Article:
April 26, 2002—Ground
Zero Plus 227
Courage To Kneel To Vigilance
Editor, New York City Combat Correspondent News
GROUND ZERO, New York City, April 26-- Sister Lucy is
a tough older nun, one any Terrorist wouldn't want to tangle
with. I believe they make a big swath around her, looking
for much easier, weaker prey.
Sister Lucy runs a school that teaches a child how to fight
Terrorism by becoming Vigilant. She does it by teaching
the parents of the children how to have the Courage to be Parents
I didn't realize that until
last night when I attended a parent's meeting because my daughter
and her husband and my wife were attending a class together,
leaving me to become the "defacto" parent.
I packed up Matt, 5, and
Sarah, 3, and trundled through the rain to the school located
on 15th Street in the West Village.
Sarah attends the pre-school
now, and Matt did until this year when he shifted to a larger
Catholic School for his kindergarten. Getting into
schools in New York City is like applying for Top-Secret-Crypto
security clearances. Next to finding a good apartment,
finding and being accepted in a good school runs in a parallel
When you walk in the door of
the school you are met with a picture of Vice President Dan
Qyale, who visited the school. Sister Lucy lets
everyone know she is in charge, in a loving way, even in getting
top politicians to come to her children's hostel.
first, I wasn't impressed the kids were attending a Montessori
school. I thought it was a place where a kid could do
anything he or she wanted, kind of a free-for-all environment
that allowed a child to have total freedom.
Boy, was I wrong.
Sister Lucy is a tough
taskmaster. She was ground out of a mold on the
streets of New York City, and I'm sure carries a physical punch
as tough as her comments. She is what is commonly
termed a "no bullshit lady," with the grace of a queen
and the skill of a cobra. She says what she thinks
and doesn't think about what she says. When you
are in her "house" you take your hat off, and the
arms of discipline strip you of any sense of revolution that
may be brewing in your childish mind.
Around her are a pack of skilled,
loving teachers who have an iron fist covered in a silk glove.
They are not babysitters, but true teachers who recognize the
art of molding a child's character under their tutelage.
Dr. Maria Montessori, the first
woman physician to ever graduated from the
University of Rome, opened her initial child care center in
1907 for children of desperately poor families in the San Lorenzo
slums of Rome. Her mission, as it has been passed
down to all the teachers of her principles, includes the "training
of character and the preparation of the spirit."
She based her teachings on three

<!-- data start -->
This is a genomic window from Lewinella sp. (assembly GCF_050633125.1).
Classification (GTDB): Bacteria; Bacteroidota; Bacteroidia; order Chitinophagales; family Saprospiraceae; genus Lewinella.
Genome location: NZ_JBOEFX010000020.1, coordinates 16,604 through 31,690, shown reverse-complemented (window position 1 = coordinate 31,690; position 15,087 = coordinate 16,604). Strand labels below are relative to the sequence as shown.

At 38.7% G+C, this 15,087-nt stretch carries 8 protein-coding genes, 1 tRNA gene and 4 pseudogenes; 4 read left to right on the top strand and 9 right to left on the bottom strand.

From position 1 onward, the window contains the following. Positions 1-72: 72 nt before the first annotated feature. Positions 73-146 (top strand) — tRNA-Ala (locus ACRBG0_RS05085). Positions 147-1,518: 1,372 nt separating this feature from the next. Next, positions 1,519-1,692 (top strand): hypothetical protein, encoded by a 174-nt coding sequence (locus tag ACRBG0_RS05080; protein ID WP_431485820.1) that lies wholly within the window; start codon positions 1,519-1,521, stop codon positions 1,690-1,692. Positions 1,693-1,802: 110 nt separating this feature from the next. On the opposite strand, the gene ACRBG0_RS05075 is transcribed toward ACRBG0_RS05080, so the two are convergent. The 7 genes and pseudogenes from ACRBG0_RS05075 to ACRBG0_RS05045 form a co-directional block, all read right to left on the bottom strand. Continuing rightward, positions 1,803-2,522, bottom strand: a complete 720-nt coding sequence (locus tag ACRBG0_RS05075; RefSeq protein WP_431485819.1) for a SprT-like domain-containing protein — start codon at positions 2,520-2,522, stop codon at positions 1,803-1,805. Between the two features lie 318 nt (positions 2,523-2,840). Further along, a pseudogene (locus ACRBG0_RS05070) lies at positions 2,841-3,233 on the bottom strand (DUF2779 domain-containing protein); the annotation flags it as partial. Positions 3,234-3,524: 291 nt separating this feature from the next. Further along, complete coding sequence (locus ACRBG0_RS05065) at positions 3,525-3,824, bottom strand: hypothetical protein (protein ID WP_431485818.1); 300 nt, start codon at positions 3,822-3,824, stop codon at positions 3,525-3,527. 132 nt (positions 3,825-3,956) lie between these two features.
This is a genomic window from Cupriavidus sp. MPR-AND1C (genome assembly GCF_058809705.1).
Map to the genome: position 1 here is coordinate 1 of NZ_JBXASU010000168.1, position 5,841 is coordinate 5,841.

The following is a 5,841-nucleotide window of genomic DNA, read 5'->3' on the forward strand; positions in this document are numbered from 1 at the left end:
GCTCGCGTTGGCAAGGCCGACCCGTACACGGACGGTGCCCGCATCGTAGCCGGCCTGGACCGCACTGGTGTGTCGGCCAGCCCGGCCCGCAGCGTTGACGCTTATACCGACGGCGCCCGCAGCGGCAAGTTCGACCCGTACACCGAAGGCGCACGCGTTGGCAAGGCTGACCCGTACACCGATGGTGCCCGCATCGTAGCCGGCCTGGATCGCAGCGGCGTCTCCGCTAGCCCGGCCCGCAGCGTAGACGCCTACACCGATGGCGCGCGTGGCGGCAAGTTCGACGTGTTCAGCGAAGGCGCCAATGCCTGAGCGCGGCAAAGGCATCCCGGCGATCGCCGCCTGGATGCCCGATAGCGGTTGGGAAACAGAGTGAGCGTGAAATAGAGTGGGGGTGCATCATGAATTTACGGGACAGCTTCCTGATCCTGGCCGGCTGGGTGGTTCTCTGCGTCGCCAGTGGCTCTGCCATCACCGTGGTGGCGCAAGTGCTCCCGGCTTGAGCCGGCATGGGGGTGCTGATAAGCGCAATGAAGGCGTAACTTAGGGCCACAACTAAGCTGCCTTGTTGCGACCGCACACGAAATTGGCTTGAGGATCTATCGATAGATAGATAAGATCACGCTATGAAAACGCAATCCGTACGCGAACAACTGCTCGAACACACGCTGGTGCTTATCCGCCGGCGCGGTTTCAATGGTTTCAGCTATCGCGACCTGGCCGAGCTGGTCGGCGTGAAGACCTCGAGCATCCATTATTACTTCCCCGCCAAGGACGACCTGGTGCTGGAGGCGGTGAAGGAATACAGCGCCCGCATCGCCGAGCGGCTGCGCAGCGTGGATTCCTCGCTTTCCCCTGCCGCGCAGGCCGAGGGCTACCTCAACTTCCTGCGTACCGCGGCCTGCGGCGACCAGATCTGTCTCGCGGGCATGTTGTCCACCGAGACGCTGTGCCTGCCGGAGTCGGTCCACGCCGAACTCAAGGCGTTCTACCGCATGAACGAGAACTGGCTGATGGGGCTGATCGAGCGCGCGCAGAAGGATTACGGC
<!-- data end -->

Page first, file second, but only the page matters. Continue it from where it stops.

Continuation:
- Children are to be respected as different from adults and
as individuals who are different from one another.
- Children create themselves through purposeful activity.
- The most important years for learning are from birth to
Children possess unusual sensitivity and mental powers for
absorbing and learning from their environment, which includes
people as well as materials
Sister Lucy was going through an agenda of items the school
needed, primarily fund raising issues to install a better smoke
alarm system, and reviewing the requirements for each parent
that they offer 25 hours of help to the school as part of the
obligation they assume when their child attends.
This forces parents to be involved personally, as well as bonds
the parents and children as one with the school.
But then, during the discussion period
where parents asked questions, one mother raised her hand and
told of how frustrated she was trying to get her child to do
Sister Lucy's normally no bullshit
tone shifted to an angelic, motherly Voice. She
spoke softly, lulling the audience, extracting the maternal
and fraternal genes in each of us with her words.
"You must have the Courage of
Patience with a child," she said. "It
is easy to just tell a child what to do, to take away the authority
of the child to make the right decision for himself or herself.
You have to believe that inside the child is the right decision,
and the child knows what is right, and tests you by refusing
sometimes to do what you want. It is easy to demand
the child do things. It makes your life easier.
You're busy, harassed, tired, your patience is worn.
You can snap at the child, drive him or her to do what you want.
But it takes lots of Courage to understand a child's natural
instincts to rebel. You must get down with the child..."
Then Sister Lucy knelt down before
one of the parents so that her eye level was equal to the parent's
who was sitting...."You must get down...down to the child's